The company said ongoing favorable demand contributed to an increase in beef prices during the third quarter, and the cattle supply remained ample. "An increase in the number of animals processed drove finished cattle prices to a higher level when compared to same period of last year,” JBS said.
Additionally, JBS said North American beef exports grew in the third quarter versus the second quarter not only in volume but also in quality and product diversity, increasing the contribution to results.
JBS USA Pork recorded net revenue of 7.7 billion reals, a 28.0% year-over-year increase.
“This unit posted a solid performance in the quarter as a result of its business strategy and operation efficiency,” the company said. “The greater focus and investments in value-added products, in operational improvements and also in the establishment and maintenance of relevant commercial partnerships in the domestic and export markets have differentiated the unit's performance.”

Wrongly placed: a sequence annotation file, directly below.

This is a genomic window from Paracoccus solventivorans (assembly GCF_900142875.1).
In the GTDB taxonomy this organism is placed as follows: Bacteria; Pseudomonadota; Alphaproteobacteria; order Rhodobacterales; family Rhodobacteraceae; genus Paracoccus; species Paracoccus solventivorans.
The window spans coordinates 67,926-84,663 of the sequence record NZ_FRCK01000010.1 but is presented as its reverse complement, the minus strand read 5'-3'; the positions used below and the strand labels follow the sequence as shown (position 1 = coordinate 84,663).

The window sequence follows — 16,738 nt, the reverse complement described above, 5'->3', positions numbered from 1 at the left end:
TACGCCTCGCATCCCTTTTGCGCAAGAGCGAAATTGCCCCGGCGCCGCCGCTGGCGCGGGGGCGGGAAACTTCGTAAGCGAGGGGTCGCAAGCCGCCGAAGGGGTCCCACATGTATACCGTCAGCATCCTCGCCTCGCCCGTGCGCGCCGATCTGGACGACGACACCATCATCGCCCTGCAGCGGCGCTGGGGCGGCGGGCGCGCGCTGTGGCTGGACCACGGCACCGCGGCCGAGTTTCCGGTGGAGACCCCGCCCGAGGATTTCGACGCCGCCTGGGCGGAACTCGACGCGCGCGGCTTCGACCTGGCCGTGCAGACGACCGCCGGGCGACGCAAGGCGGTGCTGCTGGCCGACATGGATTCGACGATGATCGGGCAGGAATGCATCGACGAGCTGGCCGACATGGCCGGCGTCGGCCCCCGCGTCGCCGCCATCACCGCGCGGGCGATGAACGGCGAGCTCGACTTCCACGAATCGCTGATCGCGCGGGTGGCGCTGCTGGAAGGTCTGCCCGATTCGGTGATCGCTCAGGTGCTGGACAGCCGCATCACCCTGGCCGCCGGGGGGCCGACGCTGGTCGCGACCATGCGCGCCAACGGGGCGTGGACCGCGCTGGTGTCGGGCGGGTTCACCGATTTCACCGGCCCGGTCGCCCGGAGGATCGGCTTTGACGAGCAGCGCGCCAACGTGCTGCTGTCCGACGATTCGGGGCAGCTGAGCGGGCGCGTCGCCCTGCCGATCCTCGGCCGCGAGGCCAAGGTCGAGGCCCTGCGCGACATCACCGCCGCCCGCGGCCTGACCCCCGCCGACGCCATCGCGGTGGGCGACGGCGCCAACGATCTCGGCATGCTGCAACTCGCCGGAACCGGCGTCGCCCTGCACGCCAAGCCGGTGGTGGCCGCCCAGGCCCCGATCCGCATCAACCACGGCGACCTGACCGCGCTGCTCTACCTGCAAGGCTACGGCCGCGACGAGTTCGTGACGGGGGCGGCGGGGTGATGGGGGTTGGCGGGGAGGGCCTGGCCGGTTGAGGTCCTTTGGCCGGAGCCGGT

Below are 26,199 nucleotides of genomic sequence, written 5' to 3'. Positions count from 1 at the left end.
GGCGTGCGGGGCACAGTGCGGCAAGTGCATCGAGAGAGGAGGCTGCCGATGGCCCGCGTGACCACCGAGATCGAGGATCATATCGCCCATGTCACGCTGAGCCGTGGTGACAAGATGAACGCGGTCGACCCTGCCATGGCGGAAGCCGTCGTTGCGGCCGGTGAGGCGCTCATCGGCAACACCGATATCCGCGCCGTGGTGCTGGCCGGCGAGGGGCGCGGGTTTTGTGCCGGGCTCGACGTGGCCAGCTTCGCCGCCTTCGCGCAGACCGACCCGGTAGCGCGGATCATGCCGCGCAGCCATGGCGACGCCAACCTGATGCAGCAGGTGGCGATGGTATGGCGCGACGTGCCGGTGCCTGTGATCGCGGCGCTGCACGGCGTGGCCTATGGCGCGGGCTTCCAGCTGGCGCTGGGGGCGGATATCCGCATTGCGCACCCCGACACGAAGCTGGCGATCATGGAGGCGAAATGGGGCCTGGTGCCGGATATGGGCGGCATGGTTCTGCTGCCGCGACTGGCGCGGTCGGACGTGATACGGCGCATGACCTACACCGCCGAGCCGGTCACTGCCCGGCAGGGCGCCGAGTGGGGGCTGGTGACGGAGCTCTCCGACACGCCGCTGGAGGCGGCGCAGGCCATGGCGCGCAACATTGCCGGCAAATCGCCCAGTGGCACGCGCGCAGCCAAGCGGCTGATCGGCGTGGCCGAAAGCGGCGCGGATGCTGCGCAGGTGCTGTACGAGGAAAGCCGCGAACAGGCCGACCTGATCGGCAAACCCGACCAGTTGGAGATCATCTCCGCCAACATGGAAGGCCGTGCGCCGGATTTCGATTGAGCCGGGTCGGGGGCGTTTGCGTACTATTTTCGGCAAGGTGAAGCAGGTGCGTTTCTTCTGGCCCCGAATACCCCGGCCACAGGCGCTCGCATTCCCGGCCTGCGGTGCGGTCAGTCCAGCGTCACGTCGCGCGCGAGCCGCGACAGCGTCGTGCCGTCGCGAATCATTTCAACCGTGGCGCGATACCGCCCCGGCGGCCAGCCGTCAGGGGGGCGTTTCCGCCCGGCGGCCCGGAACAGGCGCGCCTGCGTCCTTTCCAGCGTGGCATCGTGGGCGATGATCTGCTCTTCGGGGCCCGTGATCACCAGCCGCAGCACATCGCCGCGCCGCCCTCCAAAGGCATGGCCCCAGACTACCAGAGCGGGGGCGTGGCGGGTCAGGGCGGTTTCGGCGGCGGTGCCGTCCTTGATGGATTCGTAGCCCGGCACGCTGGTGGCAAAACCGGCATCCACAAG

During the quarter, JBS said pork production returned to pre-COVID-19 levels, offsetting the lower volume produced in the second quarter of 2020, which was affected by a temporary suspension of one pork facility and the lower production pace due to the pandemic.
The higher pork supply during the period was absorbed by domestic and export market demand, which maintained low pork inventory levels. The cutout increased in each month of the quarter, with prices at the end of the quarter surpassing prices during the same period last year. Additionally, the price of live hogs recovered from their lowest level of the year in June, although JBS said prices were still below year-ago levels.